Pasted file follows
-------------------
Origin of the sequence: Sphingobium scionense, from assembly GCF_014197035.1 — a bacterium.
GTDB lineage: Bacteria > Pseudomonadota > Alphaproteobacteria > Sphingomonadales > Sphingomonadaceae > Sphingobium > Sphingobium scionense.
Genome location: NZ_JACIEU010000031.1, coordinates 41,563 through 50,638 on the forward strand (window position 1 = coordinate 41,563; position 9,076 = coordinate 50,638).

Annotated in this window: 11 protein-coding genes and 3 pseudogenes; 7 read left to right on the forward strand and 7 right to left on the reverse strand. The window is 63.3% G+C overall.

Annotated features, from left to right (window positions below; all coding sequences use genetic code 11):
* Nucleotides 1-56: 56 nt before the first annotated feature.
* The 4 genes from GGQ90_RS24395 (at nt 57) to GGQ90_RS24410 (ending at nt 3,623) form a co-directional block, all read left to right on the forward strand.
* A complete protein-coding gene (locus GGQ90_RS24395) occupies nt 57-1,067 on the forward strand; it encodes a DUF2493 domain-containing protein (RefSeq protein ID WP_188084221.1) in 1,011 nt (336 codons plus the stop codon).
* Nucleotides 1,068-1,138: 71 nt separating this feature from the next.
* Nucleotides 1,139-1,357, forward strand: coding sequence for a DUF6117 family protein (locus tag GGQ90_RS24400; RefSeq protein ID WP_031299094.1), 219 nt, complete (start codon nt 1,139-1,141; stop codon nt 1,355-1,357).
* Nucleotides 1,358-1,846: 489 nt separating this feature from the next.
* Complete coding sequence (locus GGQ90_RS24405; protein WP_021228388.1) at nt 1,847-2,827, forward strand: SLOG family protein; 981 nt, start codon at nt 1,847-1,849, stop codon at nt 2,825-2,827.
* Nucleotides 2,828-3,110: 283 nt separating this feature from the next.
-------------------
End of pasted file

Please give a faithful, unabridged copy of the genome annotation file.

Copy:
Origin of the sequence: Sphingobium scionense, from assembly GCF_014197035.1 — a bacterium.
GTDB lineage: Bacteria > Pseudomonadota > Alphaproteobacteria > Sphingomonadales > Sphingomonadaceae > Sphingobium > Sphingobium scionense.
Genome location: NZ_JACIEU010000031.1, coordinates 41,563 through 50,638 on the forward strand (window position 1 = coordinate 41,563; position 9,076 = coordinate 50,638).

Annotated in this window: 11 protein-coding genes and 3 pseudogenes; 7 read left to right on the forward strand and 7 right to left on the reverse strand. The window is 63.3% G+C overall.

Annotated features, from left to right (window positions below; all coding sequences use genetic code 11):
* Nucleotides 1-56: 56 nt before the first annotated feature.
* The 4 genes from GGQ90_RS24395 (at nt 57) to GGQ90_RS24410 (ending at nt 3,623) form a co-directional block, all read left to right on the forward strand.
* A complete protein-coding gene (locus GGQ90_RS24395) occupies nt 57-1,067 on the forward strand; it encodes a DUF2493 domain-containing protein (RefSeq protein ID WP_188084221.1) in 1,011 nt (336 codons plus the stop codon).
* Nucleotides 1,068-1,138: 71 nt separating this feature from the next.
* Nucleotides 1,139-1,357, forward strand: coding sequence for a DUF6117 family protein (locus tag GGQ90_RS24400; RefSeq protein ID WP_031299094.1), 219 nt, complete (start codon nt 1,139-1,141; stop codon nt 1,355-1,357).
* Nucleotides 1,358-1,846: 489 nt separating this feature from the next.
* Complete coding sequence (locus GGQ90_RS24405; protein WP_021228388.1) at nt 1,847-2,827, forward strand: SLOG family protein; 981 nt, start codon at nt 1,847-1,849, stop codon at nt 2,825-2,827.
* Nucleotides 2,828-3,110: 283 nt separating this feature from the next.